At the end of 2009, if you glanced at a rock critic’s “best of” list, Animal Collective’s Merriweather Post Pavilion was probably on it. The album followed what had been 10 years of recording and touring for the band, but soft-spoken member Noah Lennox took the newfound success in stride. “I think one thing that helped us is that we had kind of a slow build,” Lennox tells Weekend All Things Considered host Guy Raz. “It wasn’t like we were playing to 10 people and then suddenly we were playing shows of 20,000 people or something like that.” Another thing that might have helped: Lennox was far, far away from the limelight. A few years ago, he moved from his hometown of Baltimore to Lisbon, Portugal. Lennox also records as a solo artist under the name Panda Bear. His third album, 2007’s Person Pitch, also landed on many year-end lists, and his fourth, Tomboy, comes out this month. Lennox says Tomboy has a darker feel than much of his past work, due in part to his work habits in the basement studio where he recorded it. “There are no windows, so every day I would go in there and turn off the lights and have my gear set up,” Lennox says. “You can’t help but have the atmosphere and environment come out in what you’re doing.” Lennox’s music, both as Panda Bear and in Animal Collective, is dense and filled with soaring refrains, which he creates using sequencers, synthesizers and many layers of vocals.”I like to think of it like salt and pepper — you put these weird little sounds in there to spice up the song,” he says. “I’ll often think about making music and making food. I’m a terrible chef, though.” Tomboy also sports another trademark of Lennox’s catalog: a cavernous sound heavy with reverberant echoes, much like those that occur naturally in the churches of Lisbon. Lennox says he’s always been attracted to those big, hollow tones. “These stone buildings that have really high ceilings … it’s always been a type of sound I’ve been drawn to,” he says. “I kind of slap it on everything, unfortunately. Music just sounds really good to me in that kind of space.” – NPR

Ariel Pink’s Haunted Graffiti – Before Today [2010]

Posted in lo-fi,neo psychedelia,psychedelic pop by deek on October 23, 2010

Ariel Pink (born Ariel Marcus Rosenberg on June 24, 1978) is a Los Angeles based experimental/pop musician. Pink boasts a cult following and endorsements from more widely known artists such as fellow founding Paw Tracks group Animal Collective. After years of recording in relative seclusion in the hills of Los Angeles, Ariel Pink (the first non-Animal Collective member on the Paw Tracks roster) made his official Paw Tracks debut with The Doldrums. Recording at home with a guitar, bass, keyboard, and 8-track (the drum sounds were created with his mouth). Ariel Pink blends Lite FM and warped lo-fi pop into something by turns beautiful and confusing. Some may find his personal yet detached approach highly addictive, while others may be instantly turned off by the obvious lo-fi production and the vocal drumtracks. -last.fm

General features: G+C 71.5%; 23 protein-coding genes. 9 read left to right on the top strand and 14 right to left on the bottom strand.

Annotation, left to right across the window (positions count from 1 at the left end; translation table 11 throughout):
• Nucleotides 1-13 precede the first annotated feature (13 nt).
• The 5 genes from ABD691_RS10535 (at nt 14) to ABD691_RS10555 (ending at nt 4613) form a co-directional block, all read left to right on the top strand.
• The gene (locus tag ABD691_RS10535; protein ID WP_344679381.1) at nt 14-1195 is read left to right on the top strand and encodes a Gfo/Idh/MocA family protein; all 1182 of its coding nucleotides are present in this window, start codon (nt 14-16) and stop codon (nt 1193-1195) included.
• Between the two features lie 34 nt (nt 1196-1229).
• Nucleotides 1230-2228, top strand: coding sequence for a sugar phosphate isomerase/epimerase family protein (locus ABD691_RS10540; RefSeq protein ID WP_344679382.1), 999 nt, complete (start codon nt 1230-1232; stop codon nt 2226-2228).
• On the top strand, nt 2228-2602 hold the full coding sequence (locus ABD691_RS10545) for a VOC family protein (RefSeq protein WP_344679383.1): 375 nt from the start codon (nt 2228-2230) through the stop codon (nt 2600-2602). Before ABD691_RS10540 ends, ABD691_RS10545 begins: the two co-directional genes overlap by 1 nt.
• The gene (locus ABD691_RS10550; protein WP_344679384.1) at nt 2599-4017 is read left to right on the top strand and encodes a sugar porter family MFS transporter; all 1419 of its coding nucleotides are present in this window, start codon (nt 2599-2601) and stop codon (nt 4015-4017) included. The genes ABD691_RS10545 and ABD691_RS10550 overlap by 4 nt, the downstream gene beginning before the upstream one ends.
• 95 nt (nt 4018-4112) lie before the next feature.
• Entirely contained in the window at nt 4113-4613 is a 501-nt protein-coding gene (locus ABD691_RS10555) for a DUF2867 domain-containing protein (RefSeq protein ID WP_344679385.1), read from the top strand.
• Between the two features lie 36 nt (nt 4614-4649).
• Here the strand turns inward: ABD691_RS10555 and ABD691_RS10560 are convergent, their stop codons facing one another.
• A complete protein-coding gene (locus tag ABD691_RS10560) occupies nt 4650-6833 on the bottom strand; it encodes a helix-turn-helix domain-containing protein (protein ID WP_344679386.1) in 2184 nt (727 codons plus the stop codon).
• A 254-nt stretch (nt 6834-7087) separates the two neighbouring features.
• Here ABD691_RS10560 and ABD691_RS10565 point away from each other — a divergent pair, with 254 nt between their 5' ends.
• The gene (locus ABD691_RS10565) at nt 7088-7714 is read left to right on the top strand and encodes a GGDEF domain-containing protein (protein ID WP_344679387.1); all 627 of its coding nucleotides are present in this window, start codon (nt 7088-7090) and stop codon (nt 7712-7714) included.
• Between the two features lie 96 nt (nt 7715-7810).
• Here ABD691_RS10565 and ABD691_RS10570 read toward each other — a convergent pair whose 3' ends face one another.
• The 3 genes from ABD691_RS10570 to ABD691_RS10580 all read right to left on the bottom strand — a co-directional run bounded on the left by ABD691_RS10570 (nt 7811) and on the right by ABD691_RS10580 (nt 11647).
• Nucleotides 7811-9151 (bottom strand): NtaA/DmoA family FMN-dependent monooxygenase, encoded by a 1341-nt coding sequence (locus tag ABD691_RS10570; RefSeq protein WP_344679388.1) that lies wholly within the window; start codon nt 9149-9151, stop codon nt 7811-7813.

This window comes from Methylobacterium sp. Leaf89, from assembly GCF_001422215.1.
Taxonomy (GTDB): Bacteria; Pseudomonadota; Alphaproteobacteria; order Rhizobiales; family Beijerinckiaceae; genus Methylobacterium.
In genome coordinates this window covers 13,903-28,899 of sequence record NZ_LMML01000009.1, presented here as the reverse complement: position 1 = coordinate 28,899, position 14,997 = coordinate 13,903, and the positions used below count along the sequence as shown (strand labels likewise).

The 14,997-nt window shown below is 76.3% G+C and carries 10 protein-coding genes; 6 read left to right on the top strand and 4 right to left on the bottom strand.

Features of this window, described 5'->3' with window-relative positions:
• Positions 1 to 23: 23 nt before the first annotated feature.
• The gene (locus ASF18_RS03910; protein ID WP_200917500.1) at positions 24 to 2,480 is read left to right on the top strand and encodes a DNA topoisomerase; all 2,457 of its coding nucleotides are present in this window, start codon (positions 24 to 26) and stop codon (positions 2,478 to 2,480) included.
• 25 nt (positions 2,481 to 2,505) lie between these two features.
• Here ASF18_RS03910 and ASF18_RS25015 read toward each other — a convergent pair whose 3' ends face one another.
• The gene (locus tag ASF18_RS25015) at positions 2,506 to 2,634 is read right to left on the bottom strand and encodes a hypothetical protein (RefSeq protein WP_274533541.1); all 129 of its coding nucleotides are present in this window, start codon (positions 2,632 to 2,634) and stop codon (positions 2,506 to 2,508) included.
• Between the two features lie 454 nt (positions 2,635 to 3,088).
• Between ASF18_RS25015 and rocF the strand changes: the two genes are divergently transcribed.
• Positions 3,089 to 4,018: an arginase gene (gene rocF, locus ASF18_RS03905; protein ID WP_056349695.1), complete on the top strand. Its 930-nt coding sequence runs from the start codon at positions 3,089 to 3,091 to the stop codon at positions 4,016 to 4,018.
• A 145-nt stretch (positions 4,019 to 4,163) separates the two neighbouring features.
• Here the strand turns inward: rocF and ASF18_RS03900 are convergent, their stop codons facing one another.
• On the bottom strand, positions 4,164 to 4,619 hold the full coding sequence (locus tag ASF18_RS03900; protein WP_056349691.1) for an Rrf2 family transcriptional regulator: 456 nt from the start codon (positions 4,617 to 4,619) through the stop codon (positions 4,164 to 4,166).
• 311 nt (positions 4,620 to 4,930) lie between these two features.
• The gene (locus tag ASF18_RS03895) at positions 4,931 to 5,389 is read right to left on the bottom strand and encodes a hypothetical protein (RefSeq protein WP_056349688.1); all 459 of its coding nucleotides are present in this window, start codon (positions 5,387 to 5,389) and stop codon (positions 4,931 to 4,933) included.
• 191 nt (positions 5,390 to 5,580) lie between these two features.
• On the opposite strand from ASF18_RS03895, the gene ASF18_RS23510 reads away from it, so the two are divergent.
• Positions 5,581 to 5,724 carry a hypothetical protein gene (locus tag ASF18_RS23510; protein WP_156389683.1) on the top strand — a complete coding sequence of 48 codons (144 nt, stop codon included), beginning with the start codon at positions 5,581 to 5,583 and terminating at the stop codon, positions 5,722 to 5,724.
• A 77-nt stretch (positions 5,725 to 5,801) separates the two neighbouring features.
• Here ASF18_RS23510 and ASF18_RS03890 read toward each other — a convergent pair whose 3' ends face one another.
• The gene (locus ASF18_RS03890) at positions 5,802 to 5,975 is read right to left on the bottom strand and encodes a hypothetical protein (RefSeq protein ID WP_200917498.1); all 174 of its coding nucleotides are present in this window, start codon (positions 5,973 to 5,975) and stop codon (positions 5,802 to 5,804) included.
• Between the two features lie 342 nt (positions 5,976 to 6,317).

Deerhunter – Halcyon Digest [2010]

Posted in dream pop,indie rock,neo psychedelia,psychedelic pop,shoegaze by deek on October 3, 2010

The Atlanta-based quartet’s fourth album combines calm shoegaze pop and noisy punk rock to create a dreamy, psychedelic sound.

of Montreal – False Priest [2010]

Posted in funk,indie pop,neo psychedelia,psychedelic pop,soul by deek on August 14, 2010

Let no one say Of Montreal’s Kevin Barnes is not adventurous. After releasing one of the decade’s wildest psychedelic pop albums in Hissing Fauna, Are You The Destroyer?, Of Montreal followed it up with 2008’s Skeletal Lamping, which was released on just about every format you can think of. Recently, and worked on a song for a Nick Jr. comp for Yo Gabba Gabba! For False Priest, Barnes went into the studio listening to Parliament/Funkadelic, which he plans to combine with the psychedelic work of his previous material as well as ’80s No Wave. While Barnes has a tendency of making such preposterous statements, he usually backs it up with solid recordings, which is more than can be said for most of his peers -prefixmag.

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Papercuts – You Can Have What You Want [2009]

Posted in dream pop,indie pop,psychedelic pop by deek on February 20, 2010

Yeasayer – Odd Blood [2010]

Posted in electronic,neo psychedelia,psychedelic pop by deek on January 7, 2010

Atlas Sound – Logos [2009]

Posted in ambient pop,indie pop,psychedelic pop by deek on December 26, 2009

Blind Man’s Colour – Season Dreaming [2009]

Posted in neo psychedelia,psychedelic pop by deek on December 26, 2009